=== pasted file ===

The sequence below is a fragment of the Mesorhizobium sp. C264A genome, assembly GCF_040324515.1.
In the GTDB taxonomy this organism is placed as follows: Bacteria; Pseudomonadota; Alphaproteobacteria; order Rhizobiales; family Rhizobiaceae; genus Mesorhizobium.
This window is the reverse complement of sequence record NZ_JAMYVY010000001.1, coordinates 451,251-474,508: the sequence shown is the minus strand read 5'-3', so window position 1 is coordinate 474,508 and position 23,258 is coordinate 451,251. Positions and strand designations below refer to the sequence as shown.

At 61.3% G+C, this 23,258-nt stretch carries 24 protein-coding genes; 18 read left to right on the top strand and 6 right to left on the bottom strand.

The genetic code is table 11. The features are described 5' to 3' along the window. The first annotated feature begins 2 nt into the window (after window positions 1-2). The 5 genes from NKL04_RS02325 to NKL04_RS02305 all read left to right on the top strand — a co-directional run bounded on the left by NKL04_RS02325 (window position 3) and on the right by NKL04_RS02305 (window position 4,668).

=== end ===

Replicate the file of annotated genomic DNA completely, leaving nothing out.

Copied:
The sequence below is a fragment of the Mesorhizobium sp. C264A genome, assembly GCF_040324515.1.
In the GTDB taxonomy this organism is placed as follows: Bacteria; Pseudomonadota; Alphaproteobacteria; order Rhizobiales; family Rhizobiaceae; genus Mesorhizobium.
This window is the reverse complement of sequence record NZ_JAMYVY010000001.1, coordinates 451,251-474,508: the sequence shown is the minus strand read 5'-3', so window position 1 is coordinate 474,508 and position 23,258 is coordinate 451,251. Positions and strand designations below refer to the sequence as shown.

At 61.3% G+C, this 23,258-nt stretch carries 24 protein-coding genes; 18 read left to right on the top strand and 6 right to left on the bottom strand.

The genetic code is table 11. The features are described 5' to 3' along the window. The first annotated feature begins 2 nt into the window (after window positions 1-2). The 5 genes from NKL04_RS02325 to NKL04_RS02305 all read left to right on the top strand — a co-directional run bounded on the left by NKL04_RS02325 (window position 3) and on the right by NKL04_RS02305 (window position 4,668).